Social value is top of the agenda for 2022, so how can charities benefit?

Third Sector Promotion whatimpact

Public-sector contracts must now factor in social impact – which is good news for those seeking to attract more corporate support.

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As of last year, companies working for the UK government need to think more seriously about their social impact. Recent policy changes have made it mandatory for social value to be evaluated and included in government procurement processes. This means companies seeking public-sector contracts would be well-advised to partner with charitable organisations delivering real social value.

A new white paper from Whatimpact has explored the impacts to date of these policy changes for those working in the social value space – most importantly, charities and social enterprises. 

So, is increased demand for social impact partnerships between companies and charities already being felt in the third sector?

The white paper research suggests that charities are not yet noticing a considerable increase in corporate interest regarding partnerships, volunteering or other forms of support. But that is likely to change as 2022 progresses, and more companies across the UK look to expand their social value activities by supporting charities working in local communities. Here, we look at three things charities should remember in order to benefit from social value partnerships.

 

  1. Corporates want to see your impacts

Companies looking to increase their social impact have a huge variety of potential charity partners to choose from. And as we all know, some causes garner support more readily than others – especially those with easy-to-measure outcomes. Many corporate supporters gravitate towards a small subsection of charities – overlooking other incredibly important organisations whose impacts are more difficult to quantify, or who are working on less glamorous causes.  

To ensure your cause doesn’t get left behind, impact reporting is key. The best way to attract new supporters is to make the social impacts of your work known. And that doesn’t always have to mean relying on numerical evaluation; qualitative reporting, such as beneficiary testimonials, can be just as valuable to tell your story.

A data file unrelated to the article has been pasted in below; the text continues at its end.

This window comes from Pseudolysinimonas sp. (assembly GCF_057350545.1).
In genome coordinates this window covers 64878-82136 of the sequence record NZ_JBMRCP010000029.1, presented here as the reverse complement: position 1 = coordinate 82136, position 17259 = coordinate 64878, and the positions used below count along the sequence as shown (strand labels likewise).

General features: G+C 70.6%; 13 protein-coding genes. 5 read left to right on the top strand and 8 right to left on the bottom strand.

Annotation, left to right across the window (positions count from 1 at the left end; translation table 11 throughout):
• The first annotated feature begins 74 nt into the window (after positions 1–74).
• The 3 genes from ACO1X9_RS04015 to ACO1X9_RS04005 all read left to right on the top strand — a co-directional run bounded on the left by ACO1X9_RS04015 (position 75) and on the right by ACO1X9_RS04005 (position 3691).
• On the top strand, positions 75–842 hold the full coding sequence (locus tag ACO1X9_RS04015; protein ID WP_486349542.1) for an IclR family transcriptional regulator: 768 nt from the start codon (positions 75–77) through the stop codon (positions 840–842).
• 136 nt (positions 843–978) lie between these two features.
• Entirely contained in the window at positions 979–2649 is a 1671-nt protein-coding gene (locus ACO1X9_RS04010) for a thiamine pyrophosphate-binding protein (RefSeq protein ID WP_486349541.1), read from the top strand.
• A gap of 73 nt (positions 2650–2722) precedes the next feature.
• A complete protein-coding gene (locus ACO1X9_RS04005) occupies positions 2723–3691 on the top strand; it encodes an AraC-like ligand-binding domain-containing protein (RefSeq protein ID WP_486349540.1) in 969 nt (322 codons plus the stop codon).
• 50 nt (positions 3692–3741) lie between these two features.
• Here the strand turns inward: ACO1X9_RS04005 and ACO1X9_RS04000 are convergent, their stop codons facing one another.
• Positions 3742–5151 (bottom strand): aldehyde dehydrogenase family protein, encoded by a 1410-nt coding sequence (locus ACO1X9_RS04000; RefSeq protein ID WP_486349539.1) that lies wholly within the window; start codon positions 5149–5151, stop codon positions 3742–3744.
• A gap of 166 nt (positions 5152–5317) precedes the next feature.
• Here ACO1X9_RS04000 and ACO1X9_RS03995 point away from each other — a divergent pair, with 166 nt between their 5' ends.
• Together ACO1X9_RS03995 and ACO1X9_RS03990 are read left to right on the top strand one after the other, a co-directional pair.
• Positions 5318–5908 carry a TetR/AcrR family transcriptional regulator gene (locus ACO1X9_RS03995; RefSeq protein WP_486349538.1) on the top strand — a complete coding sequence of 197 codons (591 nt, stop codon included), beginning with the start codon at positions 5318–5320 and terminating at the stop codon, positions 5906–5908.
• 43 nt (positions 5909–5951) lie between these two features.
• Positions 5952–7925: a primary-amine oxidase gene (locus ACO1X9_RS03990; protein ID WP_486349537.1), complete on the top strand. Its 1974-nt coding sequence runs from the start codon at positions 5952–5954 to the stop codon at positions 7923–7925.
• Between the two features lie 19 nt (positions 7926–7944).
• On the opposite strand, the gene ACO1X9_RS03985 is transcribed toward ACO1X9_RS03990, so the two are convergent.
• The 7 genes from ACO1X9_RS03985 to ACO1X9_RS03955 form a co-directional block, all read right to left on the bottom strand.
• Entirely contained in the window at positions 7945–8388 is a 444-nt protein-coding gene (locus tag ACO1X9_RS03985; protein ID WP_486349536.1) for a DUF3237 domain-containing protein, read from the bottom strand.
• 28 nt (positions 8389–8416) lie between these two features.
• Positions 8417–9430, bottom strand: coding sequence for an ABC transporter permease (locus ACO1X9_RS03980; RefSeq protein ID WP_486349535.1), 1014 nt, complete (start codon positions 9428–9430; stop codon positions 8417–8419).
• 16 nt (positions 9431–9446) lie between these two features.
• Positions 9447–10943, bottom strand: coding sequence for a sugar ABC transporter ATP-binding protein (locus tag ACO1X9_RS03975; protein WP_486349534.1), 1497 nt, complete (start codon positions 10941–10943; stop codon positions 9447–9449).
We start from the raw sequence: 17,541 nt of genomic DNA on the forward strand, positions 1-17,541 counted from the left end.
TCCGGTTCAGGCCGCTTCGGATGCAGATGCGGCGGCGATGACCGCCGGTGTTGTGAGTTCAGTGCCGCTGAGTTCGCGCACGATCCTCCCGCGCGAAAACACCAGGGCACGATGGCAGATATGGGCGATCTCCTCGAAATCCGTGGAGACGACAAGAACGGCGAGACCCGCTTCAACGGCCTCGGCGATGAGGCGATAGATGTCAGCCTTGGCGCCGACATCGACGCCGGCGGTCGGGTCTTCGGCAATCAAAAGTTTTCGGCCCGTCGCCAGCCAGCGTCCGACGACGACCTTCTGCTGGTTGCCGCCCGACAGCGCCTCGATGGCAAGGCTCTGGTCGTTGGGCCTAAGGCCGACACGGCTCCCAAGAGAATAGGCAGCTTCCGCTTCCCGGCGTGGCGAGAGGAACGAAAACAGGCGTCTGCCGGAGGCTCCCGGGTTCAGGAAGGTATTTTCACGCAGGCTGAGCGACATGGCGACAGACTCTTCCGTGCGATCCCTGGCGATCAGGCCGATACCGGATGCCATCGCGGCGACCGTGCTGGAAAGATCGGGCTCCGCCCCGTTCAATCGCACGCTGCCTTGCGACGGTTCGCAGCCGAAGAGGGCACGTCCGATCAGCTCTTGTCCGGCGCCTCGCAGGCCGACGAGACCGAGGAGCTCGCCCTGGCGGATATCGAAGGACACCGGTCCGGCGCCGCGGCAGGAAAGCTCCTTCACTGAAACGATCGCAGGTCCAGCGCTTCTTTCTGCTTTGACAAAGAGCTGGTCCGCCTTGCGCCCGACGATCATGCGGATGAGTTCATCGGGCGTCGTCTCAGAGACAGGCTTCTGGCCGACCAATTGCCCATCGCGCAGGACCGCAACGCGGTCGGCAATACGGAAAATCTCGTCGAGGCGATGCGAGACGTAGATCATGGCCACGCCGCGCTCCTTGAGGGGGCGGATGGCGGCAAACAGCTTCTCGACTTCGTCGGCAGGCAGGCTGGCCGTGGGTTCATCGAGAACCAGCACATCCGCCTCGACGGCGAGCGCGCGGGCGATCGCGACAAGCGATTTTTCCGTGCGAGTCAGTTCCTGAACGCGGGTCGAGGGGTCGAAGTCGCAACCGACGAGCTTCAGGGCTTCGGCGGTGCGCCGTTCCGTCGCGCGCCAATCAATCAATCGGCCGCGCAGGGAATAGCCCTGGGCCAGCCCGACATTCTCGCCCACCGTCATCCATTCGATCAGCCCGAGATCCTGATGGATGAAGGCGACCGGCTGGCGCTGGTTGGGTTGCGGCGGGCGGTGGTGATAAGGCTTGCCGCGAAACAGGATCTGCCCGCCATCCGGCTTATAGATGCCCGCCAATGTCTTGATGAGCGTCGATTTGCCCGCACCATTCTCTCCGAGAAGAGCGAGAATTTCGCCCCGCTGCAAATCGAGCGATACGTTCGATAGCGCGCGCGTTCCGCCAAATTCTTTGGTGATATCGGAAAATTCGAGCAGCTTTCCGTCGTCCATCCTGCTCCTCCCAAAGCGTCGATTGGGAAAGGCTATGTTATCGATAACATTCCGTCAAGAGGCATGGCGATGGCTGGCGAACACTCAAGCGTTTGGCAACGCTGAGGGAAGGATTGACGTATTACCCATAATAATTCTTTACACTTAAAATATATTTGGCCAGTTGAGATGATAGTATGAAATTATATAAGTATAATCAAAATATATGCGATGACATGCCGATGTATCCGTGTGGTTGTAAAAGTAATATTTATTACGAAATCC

1. Social value can’t be a box-ticking exercise

When companies approach partnerships with charities with a ‘box-ticking’ mindset, these often end up being unproductive. Unfortunately, some collaborations – especially in the form of corporate volunteering – can still end up being more work than reward for the charities involved. 

Luckily, mindsets are changing in the private sector and companies are looking for more modern charity partnerships. Now more than ever, those partnerships need to make sense for both parties involved. So before embarking on any collaborative projects with companies, set out clear expectations. And don’t be afraid to be specific about the kind of support you are looking for; that way, you’ll find the corporate supporters best suited to your projects!

 

  1. Make the most of every possible resource

Many companies have resources to give, but struggle to know what charities could really benefit from. Services, skills and products that might be immensely helpful to you are not necessarily immediately obvious to corporate supporters that could help provide them.

Efficient matching of charities with corporate partners guarantees that all available resources are identified and put to good use. Multi-resource partnerships, where those involved find multiple ways to work together and meet each other’s needs, pave the way for long-term future collaboration – and could help deliver lasting social value.

 

Whatimpact is a matchmaking platform connecting organisations that have resources to give (companies and grantmakers) with those delivering social value on the ground (charities and social enterprises), based on shared values and impact goals. It can make working with companies a lot easier and more efficient for charities – visit whatimpact.com to sign up and create a free profile.

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